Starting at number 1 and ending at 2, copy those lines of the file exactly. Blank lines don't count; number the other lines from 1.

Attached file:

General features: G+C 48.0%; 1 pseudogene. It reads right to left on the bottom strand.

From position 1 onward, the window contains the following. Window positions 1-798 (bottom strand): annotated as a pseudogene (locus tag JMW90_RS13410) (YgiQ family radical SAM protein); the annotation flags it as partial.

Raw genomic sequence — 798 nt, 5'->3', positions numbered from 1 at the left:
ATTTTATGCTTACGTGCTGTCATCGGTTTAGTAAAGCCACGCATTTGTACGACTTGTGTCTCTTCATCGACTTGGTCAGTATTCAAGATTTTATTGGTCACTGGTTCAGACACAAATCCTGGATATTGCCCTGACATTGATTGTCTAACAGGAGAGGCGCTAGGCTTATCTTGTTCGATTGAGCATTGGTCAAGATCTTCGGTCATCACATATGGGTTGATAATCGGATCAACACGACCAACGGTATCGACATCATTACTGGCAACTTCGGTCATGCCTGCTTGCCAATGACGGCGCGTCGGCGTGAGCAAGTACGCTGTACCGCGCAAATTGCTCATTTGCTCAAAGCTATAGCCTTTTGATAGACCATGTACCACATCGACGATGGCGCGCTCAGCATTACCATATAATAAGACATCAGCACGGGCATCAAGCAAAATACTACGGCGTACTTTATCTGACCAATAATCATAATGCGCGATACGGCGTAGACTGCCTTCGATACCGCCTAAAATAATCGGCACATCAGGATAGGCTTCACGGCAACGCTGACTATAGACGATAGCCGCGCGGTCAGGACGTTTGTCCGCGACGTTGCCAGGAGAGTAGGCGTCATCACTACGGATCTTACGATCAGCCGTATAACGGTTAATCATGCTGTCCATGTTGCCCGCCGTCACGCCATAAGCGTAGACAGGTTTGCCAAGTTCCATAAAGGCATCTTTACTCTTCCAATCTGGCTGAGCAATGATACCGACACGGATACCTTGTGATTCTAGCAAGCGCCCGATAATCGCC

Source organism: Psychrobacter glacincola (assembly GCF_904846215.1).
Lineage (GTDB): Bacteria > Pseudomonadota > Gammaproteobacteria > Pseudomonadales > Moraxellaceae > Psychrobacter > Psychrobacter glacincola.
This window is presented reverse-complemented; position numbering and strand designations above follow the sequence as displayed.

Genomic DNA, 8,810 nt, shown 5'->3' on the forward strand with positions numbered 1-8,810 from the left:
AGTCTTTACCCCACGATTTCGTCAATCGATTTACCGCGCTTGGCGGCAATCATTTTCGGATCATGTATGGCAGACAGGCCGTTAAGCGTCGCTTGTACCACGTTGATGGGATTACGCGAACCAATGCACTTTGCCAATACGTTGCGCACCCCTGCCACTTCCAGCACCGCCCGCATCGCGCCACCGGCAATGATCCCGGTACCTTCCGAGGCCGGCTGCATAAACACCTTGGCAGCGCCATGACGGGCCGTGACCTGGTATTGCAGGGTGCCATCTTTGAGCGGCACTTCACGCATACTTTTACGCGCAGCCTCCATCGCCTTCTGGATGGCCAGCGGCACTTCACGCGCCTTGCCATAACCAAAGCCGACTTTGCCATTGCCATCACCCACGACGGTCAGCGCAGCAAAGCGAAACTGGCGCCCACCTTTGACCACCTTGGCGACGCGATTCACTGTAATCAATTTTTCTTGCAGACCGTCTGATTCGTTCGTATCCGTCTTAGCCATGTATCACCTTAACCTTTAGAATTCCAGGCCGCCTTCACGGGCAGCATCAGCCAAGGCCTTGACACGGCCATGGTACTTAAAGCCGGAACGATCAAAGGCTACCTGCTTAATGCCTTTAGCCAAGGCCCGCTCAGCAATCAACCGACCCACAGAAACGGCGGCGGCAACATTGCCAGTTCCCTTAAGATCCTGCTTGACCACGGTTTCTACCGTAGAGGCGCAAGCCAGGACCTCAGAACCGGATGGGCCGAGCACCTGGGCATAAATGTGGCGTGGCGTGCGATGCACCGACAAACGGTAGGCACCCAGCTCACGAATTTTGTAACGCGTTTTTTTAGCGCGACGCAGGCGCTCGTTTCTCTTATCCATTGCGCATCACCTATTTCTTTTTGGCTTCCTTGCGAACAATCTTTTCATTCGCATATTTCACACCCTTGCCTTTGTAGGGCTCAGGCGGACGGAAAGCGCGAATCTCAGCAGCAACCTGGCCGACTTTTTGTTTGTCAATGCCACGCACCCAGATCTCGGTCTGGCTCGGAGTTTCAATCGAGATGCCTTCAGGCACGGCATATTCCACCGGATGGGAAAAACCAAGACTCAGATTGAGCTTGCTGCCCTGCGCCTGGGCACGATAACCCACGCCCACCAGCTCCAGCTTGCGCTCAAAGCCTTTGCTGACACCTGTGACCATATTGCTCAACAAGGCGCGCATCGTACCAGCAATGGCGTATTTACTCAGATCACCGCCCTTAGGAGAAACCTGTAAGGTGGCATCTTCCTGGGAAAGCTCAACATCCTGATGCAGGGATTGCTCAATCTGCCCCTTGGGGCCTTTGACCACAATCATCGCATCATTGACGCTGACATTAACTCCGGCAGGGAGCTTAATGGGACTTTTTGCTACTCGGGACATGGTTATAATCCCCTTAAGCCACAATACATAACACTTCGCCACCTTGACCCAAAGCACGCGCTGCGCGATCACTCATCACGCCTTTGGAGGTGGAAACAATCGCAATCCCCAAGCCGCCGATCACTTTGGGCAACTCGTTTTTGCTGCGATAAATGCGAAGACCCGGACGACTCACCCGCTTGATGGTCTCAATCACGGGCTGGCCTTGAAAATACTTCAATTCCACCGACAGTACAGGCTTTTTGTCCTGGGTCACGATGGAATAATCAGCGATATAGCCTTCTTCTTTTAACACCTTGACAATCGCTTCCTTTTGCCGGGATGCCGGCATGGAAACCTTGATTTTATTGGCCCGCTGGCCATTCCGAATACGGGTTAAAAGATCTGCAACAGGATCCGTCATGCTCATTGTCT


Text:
General features: G+C 48.0%; 1 pseudogene. It reads right to left on the bottom strand.

From position 1 onward, the window contains the following. Window positions 1-798 (bottom strand): annotated as a pseudogene (locus tag JMW90_RS13410) (YgiQ family radical SAM protein); the annotation flags it as partial.